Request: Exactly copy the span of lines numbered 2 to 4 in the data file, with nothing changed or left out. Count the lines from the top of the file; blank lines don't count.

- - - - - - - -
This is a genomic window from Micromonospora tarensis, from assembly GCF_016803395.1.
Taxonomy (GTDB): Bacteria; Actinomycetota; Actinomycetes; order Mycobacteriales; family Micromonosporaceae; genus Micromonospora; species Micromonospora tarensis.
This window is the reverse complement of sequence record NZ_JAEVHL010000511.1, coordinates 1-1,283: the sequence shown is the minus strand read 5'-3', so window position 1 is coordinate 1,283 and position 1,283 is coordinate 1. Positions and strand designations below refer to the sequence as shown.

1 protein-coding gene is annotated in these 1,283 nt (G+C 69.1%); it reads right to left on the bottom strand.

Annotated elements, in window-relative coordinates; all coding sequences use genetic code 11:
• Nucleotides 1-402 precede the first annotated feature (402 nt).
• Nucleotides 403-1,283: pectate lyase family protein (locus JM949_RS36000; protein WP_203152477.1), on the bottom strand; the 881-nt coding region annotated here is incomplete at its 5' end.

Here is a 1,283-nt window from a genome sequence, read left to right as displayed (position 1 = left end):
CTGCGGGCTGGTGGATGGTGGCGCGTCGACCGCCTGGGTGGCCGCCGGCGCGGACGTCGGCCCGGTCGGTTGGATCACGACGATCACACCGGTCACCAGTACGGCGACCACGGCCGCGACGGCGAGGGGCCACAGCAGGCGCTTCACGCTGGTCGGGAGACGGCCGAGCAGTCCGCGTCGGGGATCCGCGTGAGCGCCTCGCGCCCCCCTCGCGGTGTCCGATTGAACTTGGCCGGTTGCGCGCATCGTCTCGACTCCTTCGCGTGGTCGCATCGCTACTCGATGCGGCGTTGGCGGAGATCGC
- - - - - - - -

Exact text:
Taxonomy (GTDB): Bacteria; Actinomycetota; Actinomycetes; order Mycobacteriales; family Micromonosporaceae; genus Micromonospora; species Micromonospora tarensis.
This window is the reverse complement of sequence record NZ_JAEVHL010000511.1, coordinates 1-1,283: the sequence shown is the minus strand read 5'-3', so window position 1 is coordinate 1,283 and position 1,283 is coordinate 1. Positions and strand designations below refer to the sequence as shown.

1 protein-coding gene is annotated in these 1,283 nt (G+C 69.1%); it reads right to left on the bottom strand.